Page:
Car buyers are being cheated every day by a common scam that is usually associated with Craigslist, as well as other online car-for-sale web sites.
Craigslist even posts warnings on their site about it but many buyers are so focused on the “deal of a lifetime” they’ve found that they don’t read the warnings.
It all starts with a car-for-sale ad that seems almost too good to be true (you know what they say about these kinds of deals). There is a beautiful picture and an alluring description of the car, even a VIN number, and a price is that seems unusually low. Except for maybe the low price, there is nothing about the ad that suggests a scam. The ad looks like any other ad, even the legitimate ones.
You won’t find anything to indicate a scam until you contact the “seller” via email. That’s when suspicious details come out.
Continue reading Craigslist Car Scam
Online car buyers exposed to common car scam by criminal sellers
Users of online car buying sites such as AutoTrader, Craigslist, online newspaper classified auto ads, and other non-dealer car sites often find unbelievable good deals, only to find it was no deal at all, but a common car seller scam.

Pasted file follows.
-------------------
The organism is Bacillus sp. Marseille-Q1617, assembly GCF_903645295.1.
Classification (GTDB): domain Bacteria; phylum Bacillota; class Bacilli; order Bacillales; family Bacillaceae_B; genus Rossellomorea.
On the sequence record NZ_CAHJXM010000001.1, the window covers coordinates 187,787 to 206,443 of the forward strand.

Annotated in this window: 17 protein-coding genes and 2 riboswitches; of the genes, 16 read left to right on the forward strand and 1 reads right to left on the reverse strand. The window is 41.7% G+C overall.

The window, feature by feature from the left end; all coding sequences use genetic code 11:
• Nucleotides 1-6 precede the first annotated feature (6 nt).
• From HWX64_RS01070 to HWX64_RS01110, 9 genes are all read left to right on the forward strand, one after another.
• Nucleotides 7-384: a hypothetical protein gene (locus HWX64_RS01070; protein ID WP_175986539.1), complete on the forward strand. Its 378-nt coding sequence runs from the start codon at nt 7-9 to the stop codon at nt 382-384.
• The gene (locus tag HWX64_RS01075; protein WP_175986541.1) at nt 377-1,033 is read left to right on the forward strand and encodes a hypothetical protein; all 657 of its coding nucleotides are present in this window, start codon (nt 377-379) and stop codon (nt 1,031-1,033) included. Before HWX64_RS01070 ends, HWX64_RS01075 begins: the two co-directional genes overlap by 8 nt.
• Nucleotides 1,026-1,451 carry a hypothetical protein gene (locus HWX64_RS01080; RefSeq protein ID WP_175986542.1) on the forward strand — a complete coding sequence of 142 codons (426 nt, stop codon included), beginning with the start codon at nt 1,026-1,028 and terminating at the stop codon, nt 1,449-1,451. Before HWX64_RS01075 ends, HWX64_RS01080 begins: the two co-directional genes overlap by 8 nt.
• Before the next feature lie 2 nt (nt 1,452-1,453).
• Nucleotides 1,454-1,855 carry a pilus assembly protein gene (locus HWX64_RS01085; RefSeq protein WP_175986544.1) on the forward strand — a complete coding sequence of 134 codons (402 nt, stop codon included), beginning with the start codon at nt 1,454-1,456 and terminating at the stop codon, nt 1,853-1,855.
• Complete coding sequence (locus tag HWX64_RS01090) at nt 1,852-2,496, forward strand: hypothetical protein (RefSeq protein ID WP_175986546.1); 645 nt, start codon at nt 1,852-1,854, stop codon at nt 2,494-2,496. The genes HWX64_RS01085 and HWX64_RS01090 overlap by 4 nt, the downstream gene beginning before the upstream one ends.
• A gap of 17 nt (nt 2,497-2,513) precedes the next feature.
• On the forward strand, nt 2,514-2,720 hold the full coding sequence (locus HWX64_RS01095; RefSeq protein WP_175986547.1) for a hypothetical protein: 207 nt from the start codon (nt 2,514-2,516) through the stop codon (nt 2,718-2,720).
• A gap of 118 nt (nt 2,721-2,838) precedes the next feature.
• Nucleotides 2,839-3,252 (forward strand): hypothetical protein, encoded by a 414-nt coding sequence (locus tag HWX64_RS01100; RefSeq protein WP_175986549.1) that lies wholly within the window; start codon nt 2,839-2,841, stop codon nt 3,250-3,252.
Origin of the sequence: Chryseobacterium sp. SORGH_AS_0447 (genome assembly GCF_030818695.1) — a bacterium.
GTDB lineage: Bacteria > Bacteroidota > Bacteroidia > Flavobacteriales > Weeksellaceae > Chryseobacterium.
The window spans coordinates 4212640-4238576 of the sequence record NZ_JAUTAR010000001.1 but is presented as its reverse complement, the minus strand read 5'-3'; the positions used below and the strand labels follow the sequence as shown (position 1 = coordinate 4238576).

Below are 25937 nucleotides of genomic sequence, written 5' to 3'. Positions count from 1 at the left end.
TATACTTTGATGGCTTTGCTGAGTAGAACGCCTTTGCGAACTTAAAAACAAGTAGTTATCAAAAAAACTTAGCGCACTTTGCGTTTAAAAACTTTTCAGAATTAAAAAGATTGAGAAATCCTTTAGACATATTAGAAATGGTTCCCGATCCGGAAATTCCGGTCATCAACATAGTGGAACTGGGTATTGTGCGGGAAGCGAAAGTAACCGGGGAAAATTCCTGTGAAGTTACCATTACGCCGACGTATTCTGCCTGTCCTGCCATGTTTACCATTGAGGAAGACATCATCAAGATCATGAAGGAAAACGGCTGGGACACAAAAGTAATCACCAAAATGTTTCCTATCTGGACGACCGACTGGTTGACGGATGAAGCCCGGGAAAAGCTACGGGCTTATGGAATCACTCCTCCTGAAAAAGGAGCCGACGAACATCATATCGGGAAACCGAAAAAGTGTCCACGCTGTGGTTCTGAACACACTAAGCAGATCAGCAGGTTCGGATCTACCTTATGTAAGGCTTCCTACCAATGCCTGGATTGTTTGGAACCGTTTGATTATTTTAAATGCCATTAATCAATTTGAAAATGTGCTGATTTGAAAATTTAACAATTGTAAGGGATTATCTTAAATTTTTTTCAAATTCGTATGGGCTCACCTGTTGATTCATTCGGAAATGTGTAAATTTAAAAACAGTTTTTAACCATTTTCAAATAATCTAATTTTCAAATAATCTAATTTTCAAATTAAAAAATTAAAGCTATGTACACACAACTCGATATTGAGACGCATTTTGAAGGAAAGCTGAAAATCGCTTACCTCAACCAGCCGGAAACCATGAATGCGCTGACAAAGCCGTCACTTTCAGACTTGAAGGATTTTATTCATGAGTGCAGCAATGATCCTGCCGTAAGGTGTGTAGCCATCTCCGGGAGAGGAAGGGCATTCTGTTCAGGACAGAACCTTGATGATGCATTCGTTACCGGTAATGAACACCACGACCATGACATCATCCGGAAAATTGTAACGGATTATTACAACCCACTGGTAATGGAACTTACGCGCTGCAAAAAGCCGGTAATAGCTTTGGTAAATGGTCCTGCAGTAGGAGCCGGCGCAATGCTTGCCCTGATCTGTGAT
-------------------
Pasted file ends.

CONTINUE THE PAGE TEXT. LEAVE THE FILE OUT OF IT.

We often hear the question, “Is this a scam?” from car buyers who have found a “great deal” online. Buyers become suspicious because the price is “too good” and the payment and pickup arrangements seem a little fishy.
Cheap cars advertised on Internet sites can be scams, and it is relatively easy to spot them after the seller has been contacted, but not before. A car-for-sale ad placed by a scammer looks like any other ad — except the price is much lower than normal. They even provide pictures and VIN numbers of real cars (snagged somewhere on the Internet) to make the ads seem more believable. In short, you can’t determine if a car ad is a scam by the information in the ad itself.
Continue reading Car Seller Scam – Is This a Car Scam?
The most common car scam is one in which a nice car is listed for sale at a low price on Craigslist.com, Autotrader.com, or other web site.
There is no hint, other than the low price, that it is a scam. They show you a couple of good pictures of the car and even provide the VIN number.
So, what’s the problem.
The problem is that the picture of the car and the VIN were snagged somewhere on the Internet and it’s not the “seller’s” car. In fact, the “seller” is only trying to get your attention so that he can separate you from your money.
You won’t find out enough details to determine it’s a scam until you contact the “seller.” At that time you’ll get an email from him much like this one:
Continue reading Common Car Scam